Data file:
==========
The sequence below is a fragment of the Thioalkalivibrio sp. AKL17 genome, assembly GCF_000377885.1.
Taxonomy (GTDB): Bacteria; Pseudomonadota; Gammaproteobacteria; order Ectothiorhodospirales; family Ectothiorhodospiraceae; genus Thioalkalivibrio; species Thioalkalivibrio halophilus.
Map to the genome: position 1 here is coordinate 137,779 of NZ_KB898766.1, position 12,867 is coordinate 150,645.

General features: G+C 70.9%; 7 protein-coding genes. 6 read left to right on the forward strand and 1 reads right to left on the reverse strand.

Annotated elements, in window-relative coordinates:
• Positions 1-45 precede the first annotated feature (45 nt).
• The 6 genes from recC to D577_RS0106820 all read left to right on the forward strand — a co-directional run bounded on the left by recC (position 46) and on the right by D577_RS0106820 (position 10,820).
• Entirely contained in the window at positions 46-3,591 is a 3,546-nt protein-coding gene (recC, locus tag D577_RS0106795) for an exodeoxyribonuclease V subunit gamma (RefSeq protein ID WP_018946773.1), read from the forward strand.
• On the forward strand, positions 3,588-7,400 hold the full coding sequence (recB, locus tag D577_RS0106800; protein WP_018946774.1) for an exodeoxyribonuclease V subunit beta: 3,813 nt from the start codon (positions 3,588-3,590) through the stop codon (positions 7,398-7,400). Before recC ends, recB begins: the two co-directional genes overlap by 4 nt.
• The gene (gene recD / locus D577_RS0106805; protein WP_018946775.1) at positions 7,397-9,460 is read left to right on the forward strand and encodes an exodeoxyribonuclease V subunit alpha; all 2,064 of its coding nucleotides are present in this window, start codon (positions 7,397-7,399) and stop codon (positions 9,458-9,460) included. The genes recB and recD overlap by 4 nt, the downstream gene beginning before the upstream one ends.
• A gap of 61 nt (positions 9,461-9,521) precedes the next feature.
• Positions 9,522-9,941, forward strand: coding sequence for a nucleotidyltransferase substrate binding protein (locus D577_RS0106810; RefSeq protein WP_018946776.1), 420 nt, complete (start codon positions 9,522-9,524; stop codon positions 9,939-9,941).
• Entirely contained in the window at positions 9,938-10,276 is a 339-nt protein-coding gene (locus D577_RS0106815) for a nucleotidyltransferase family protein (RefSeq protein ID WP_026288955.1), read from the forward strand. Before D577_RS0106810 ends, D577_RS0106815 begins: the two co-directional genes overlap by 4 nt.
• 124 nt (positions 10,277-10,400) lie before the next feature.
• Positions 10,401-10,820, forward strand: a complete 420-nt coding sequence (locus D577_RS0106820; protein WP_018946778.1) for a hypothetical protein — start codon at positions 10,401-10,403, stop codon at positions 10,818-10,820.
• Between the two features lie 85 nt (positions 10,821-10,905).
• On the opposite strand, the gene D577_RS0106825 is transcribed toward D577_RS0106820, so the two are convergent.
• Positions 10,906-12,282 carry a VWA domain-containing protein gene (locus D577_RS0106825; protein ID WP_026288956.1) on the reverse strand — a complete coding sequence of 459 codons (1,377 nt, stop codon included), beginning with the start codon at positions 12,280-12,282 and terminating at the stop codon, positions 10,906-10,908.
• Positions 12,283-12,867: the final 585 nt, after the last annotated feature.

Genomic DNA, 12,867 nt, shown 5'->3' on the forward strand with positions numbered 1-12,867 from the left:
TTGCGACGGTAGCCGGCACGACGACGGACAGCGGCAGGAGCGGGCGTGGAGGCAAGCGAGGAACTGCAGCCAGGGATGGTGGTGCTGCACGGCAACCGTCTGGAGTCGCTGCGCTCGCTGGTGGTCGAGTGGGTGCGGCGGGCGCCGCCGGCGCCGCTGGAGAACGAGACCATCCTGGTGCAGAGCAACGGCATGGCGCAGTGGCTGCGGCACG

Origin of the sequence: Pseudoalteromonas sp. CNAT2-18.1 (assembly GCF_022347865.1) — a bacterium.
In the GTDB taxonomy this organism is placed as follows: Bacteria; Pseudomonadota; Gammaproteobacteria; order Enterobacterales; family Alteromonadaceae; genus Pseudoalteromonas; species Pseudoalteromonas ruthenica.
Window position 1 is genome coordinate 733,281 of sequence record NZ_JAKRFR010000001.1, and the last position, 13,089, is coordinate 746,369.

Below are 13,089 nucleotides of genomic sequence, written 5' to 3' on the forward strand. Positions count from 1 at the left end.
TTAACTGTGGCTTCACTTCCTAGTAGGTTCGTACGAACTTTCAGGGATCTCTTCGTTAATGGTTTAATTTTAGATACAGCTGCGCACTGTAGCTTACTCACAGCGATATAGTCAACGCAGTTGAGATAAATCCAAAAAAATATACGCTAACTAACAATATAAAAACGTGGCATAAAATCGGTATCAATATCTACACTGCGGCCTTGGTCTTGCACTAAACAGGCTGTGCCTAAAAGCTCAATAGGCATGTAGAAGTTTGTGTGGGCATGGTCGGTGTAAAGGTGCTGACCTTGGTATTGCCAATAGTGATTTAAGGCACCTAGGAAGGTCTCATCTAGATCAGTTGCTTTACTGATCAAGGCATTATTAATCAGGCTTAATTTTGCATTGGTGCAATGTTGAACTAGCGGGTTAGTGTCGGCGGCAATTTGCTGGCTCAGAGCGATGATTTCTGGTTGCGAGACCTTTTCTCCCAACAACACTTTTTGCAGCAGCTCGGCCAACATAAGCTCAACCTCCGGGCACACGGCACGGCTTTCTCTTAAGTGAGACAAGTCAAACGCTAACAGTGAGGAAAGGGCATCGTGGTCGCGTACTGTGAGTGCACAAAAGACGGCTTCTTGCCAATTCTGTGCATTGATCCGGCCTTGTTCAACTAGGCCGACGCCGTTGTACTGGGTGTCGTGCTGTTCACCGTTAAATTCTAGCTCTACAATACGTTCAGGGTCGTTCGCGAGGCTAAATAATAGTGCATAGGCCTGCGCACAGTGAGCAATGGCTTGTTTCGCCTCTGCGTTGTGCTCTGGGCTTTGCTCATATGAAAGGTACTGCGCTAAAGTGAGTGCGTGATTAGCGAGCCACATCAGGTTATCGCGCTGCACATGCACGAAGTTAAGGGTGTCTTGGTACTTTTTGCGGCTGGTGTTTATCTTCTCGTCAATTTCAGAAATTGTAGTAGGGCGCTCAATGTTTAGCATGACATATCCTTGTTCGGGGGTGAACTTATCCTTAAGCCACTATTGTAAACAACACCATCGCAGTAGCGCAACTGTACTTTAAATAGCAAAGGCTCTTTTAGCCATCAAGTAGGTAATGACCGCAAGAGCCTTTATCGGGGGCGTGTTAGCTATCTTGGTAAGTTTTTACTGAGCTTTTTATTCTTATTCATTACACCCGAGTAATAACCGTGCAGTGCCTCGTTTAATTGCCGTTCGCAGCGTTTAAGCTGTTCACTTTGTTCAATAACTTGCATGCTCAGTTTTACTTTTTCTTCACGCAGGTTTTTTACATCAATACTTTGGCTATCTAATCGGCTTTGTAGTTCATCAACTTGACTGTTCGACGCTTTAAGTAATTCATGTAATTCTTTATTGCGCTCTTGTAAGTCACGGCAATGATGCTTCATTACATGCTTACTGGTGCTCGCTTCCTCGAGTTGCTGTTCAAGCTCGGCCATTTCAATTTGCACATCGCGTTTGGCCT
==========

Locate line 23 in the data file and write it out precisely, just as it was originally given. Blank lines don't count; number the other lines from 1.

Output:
In the GTDB taxonomy this organism is placed as follows: Bacteria; Pseudomonadota; Gammaproteobacteria; order Enterobacterales; family Alteromonadaceae; genus Pseudoalteromonas; species Pseudoalteromonas ruthenica.